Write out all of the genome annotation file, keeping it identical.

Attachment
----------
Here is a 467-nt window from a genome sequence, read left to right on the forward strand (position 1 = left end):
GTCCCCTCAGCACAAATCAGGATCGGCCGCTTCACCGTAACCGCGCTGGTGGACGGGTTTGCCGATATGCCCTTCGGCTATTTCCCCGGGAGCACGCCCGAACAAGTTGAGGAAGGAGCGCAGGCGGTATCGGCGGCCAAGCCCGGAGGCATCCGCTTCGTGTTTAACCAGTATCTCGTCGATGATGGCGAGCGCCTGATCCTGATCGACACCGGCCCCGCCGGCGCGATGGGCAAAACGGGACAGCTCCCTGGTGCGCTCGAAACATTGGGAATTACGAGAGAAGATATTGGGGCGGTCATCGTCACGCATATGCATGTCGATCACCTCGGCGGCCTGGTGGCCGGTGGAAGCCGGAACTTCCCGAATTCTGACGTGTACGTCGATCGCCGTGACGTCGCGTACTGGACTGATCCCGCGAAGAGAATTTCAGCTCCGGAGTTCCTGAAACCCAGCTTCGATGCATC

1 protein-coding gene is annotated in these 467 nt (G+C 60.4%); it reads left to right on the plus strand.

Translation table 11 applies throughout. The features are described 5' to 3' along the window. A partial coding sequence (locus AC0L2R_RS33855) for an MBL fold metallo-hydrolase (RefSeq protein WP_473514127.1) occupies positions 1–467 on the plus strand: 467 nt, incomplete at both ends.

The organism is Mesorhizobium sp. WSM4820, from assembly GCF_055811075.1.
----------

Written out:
Here is a 467-nt window from a genome sequence, read left to right on the forward strand (position 1 = left end):
GTCCCCTCAGCACAAATCAGGATCGGCCGCTTCACCGTAACCGCGCTGGTGGACGGGTTTGCCGATATGCCCTTCGGCTATTTCCCCGGGAGCACGCCCGAACAAGTTGAGGAAGGAGCGCAGGCGGTATCGGCGGCCAAGCCCGGAGGCATCCGCTTCGTGTTTAACCAGTATCTCGTCGATGATGGCGAGCGCCTGATCCTGATCGACACCGGCCCCGCCGGCGCGATGGGCAAAACGGGACAGCTCCCTGGTGCGCTCGAAACATTGGGAATTACGAGAGAAGATATTGGGGCGGTCATCGTCACGCATATGCATGTCGATCACCTCGGCGGCCTGGTGGCCGGTGGAAGCCGGAACTTCCCGAATTCTGACGTGTACGTCGATCGCCGTGACGTCGCGTACTGGACTGATCCCGCGAAGAGAATTTCAGCTCCGGAGTTCCTGAAACCCAGCTTCGATGCATC

1 protein-coding gene is annotated in these 467 nt (G+C 60.4%); it reads left to right on the plus strand.

Translation table 11 applies throughout. The features are described 5' to 3' along the window. A partial coding sequence (locus AC0L2R_RS33855) for an MBL fold metallo-hydrolase (RefSeq protein WP_473514127.1) occupies positions 1–467 on the plus strand: 467 nt, incomplete at both ends.

The organism is Mesorhizobium sp. WSM4820, from assembly GCF_055811075.1.